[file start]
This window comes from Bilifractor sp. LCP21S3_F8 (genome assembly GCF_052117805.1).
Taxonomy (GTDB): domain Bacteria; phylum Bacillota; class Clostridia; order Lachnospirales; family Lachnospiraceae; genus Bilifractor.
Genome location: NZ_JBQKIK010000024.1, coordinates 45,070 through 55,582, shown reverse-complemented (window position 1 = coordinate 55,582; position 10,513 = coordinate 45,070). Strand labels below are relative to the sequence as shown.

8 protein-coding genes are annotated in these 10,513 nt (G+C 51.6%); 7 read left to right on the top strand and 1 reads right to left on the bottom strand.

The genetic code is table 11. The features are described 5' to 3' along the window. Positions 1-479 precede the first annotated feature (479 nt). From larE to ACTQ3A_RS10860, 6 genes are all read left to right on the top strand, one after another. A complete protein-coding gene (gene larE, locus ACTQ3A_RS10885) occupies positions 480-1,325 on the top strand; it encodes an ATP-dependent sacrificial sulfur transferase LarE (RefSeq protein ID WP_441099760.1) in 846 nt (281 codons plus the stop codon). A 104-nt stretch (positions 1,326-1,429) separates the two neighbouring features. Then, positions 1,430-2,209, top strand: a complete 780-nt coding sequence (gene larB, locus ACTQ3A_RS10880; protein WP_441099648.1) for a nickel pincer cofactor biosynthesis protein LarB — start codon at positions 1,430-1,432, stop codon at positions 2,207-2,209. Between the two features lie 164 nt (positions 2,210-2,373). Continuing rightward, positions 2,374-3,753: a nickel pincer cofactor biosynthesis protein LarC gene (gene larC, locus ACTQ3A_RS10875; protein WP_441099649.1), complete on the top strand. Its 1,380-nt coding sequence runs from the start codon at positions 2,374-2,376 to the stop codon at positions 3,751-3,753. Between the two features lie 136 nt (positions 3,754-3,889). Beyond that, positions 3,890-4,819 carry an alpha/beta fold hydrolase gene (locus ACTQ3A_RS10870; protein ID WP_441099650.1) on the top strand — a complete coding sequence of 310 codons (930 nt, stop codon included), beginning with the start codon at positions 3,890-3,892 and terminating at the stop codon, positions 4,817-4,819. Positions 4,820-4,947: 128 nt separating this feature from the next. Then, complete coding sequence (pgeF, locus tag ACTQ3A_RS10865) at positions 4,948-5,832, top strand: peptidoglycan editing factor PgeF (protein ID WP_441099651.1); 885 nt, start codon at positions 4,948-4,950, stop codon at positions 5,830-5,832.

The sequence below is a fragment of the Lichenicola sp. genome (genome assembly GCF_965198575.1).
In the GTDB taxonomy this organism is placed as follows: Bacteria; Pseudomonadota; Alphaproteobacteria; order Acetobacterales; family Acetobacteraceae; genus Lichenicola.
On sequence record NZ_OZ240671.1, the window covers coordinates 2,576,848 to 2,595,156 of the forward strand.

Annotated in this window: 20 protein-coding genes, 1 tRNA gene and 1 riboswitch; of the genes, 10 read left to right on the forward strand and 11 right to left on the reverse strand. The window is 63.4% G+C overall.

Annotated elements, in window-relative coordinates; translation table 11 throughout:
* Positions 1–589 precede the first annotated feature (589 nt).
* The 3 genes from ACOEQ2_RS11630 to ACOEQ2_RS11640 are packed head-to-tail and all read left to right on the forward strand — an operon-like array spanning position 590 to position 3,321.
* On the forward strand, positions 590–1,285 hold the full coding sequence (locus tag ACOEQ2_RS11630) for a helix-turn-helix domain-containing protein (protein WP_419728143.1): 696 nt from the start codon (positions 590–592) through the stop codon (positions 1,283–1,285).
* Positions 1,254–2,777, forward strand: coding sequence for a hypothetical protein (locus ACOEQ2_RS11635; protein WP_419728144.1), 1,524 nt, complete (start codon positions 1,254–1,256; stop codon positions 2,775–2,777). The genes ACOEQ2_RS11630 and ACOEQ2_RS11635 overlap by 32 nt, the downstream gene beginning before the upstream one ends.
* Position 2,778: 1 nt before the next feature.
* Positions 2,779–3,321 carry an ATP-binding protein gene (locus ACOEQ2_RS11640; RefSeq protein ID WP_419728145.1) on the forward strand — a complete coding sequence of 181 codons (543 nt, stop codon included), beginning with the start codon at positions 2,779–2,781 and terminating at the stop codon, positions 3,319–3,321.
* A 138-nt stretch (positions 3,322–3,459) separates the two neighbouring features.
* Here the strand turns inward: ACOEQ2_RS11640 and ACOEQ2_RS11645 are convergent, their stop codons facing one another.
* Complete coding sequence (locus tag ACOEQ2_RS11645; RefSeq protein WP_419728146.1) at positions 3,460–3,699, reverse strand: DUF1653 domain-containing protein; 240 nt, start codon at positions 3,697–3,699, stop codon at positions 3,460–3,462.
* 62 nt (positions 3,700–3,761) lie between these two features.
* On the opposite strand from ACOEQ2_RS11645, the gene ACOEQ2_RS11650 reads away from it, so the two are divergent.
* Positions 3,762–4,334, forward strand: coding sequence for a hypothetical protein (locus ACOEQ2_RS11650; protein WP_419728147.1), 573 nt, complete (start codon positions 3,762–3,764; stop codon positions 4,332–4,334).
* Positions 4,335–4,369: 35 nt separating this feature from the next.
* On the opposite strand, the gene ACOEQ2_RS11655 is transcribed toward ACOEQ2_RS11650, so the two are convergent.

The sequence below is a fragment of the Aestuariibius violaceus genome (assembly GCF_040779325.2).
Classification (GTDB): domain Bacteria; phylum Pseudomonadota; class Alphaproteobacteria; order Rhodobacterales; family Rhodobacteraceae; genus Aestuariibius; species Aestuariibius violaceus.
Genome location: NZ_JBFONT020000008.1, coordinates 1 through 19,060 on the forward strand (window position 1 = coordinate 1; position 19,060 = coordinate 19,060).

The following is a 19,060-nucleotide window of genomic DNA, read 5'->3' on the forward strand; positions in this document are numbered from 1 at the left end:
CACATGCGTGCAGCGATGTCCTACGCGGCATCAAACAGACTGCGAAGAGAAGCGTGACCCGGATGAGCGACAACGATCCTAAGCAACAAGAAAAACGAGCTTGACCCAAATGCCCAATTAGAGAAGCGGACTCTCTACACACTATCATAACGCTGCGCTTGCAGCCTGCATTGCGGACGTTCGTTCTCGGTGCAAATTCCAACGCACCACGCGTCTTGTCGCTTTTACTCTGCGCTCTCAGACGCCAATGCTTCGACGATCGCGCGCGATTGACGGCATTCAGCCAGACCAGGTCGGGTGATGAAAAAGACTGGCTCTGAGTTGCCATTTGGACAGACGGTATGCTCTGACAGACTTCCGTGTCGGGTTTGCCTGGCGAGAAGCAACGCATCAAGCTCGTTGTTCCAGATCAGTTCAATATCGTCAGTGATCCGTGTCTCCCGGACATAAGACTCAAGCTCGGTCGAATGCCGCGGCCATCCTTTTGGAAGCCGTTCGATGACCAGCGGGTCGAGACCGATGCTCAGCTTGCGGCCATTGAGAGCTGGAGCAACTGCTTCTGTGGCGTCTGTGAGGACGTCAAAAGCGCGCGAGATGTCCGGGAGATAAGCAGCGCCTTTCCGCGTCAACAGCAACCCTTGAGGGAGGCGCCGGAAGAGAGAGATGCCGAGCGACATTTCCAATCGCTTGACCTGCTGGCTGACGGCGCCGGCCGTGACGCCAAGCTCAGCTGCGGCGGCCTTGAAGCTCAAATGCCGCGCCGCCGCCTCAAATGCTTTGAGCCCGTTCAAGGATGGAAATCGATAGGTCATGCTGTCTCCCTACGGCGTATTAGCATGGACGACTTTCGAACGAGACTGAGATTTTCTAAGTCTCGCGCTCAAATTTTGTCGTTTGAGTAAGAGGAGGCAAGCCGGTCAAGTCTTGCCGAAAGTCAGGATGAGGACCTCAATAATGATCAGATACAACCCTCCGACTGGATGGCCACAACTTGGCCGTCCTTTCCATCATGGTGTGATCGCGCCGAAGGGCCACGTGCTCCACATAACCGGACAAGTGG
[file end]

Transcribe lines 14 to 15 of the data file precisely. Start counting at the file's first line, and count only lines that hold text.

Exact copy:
* Positions 1,254–2,777, forward strand: coding sequence for a hypothetical protein (locus ACOEQ2_RS11635; protein WP_419728144.1), 1,524 nt, complete (start codon positions 1,254–1,256; stop codon positions 2,775–2,777). The genes ACOEQ2_RS11630 and ACOEQ2_RS11635 overlap by 32 nt, the downstream gene beginning before the upstream one ends.
* Position 2,778: 1 nt before the next feature.